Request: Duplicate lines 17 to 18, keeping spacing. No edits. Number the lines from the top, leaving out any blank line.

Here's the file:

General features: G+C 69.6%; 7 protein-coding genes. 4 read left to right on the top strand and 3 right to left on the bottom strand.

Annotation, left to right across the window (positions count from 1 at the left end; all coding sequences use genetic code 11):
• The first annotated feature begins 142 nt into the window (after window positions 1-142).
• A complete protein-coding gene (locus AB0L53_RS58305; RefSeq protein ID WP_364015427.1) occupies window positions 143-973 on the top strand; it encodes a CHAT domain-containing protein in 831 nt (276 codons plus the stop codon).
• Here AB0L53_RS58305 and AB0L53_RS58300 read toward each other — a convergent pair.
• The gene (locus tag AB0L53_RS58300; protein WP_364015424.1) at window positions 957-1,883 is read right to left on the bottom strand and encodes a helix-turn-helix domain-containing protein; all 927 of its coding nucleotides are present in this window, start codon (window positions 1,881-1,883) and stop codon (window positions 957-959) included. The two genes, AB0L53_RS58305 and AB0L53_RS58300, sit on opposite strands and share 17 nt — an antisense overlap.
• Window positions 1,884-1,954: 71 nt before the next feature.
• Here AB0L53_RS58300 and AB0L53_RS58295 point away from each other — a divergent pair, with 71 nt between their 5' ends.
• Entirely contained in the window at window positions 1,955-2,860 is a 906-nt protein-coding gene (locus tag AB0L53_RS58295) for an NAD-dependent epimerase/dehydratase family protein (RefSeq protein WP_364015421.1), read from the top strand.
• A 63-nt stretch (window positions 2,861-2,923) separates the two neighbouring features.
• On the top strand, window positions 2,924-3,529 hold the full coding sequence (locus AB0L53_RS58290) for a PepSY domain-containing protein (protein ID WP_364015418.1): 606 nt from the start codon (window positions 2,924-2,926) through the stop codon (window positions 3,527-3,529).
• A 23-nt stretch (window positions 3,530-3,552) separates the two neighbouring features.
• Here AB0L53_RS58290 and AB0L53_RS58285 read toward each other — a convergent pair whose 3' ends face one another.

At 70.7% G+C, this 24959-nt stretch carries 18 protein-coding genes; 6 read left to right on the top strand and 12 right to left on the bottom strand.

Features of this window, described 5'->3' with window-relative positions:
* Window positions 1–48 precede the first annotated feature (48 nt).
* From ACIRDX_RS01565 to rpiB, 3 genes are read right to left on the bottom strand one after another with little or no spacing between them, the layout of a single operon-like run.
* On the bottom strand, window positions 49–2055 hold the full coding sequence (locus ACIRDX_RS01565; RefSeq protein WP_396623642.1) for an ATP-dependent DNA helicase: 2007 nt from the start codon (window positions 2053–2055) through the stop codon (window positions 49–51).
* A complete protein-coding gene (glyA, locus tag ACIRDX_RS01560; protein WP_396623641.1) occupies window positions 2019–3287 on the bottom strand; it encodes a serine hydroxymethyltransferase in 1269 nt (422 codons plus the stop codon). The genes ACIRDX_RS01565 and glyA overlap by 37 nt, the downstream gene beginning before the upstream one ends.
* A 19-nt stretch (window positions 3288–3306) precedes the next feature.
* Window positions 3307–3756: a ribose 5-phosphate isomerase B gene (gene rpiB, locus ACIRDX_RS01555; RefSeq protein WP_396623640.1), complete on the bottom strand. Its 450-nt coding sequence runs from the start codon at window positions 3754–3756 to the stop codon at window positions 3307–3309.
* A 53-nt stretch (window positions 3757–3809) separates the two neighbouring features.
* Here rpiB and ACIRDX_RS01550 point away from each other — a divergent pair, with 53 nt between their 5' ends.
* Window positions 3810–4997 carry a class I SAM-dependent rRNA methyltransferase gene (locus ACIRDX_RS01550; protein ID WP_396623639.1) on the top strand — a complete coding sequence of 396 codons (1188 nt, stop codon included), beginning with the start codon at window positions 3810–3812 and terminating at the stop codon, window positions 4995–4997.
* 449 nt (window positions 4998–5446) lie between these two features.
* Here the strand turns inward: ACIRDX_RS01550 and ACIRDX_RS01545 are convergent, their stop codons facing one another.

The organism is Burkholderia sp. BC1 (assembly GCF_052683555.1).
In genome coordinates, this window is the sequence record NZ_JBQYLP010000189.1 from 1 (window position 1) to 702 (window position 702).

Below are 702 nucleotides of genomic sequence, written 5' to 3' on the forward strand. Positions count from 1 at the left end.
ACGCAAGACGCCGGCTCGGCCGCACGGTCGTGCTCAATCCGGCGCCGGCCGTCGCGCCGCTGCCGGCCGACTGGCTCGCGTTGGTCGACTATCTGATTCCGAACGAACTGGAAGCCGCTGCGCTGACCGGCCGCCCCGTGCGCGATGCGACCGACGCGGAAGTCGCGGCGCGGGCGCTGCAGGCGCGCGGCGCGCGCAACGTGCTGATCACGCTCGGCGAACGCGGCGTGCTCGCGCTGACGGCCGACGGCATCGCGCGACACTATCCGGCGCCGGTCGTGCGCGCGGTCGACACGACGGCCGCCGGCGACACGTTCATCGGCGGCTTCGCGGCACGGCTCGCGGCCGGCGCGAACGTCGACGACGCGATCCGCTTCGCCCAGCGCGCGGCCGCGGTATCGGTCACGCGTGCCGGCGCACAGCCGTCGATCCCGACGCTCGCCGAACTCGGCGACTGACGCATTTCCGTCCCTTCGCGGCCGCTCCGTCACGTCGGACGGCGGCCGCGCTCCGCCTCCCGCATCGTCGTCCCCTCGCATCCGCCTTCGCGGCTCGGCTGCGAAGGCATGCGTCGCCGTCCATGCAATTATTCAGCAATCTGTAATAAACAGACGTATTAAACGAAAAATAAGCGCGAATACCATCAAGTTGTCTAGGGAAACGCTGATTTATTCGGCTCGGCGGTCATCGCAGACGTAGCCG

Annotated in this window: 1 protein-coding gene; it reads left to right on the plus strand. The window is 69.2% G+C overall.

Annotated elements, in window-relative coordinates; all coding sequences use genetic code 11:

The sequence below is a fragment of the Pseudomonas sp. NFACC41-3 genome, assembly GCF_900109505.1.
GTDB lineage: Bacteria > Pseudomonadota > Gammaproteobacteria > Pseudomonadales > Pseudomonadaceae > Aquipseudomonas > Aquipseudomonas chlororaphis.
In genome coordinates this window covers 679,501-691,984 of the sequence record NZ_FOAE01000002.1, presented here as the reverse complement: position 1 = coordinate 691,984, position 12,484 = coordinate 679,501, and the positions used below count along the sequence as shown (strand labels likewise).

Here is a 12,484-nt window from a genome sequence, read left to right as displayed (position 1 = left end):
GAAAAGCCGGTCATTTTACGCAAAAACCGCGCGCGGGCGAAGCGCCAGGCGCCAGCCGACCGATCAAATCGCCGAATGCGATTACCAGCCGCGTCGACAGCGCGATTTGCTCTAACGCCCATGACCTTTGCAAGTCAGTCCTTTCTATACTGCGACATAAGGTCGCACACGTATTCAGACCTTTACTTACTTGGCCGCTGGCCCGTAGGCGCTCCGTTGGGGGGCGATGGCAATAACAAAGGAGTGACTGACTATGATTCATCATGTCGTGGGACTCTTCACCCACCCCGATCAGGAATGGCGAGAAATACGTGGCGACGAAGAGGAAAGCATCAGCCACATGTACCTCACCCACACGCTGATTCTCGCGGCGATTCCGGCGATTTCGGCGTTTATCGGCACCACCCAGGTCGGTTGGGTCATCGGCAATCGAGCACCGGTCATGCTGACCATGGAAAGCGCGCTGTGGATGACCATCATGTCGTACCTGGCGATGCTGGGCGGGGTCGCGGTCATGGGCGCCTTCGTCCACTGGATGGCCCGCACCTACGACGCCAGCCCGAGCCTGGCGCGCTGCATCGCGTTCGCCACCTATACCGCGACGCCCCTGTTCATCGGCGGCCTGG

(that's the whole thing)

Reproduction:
* From ACIRDX_RS01565 to rpiB, 3 genes are read right to left on the bottom strand one after another with little or no spacing between them, the layout of a single operon-like run.
* On the bottom strand, window positions 49–2055 hold the full coding sequence (locus ACIRDX_RS01565; RefSeq protein WP_396623642.1) for an ATP-dependent DNA helicase: 2007 nt from the start codon (window positions 2053–2055) through the stop codon (window positions 49–51).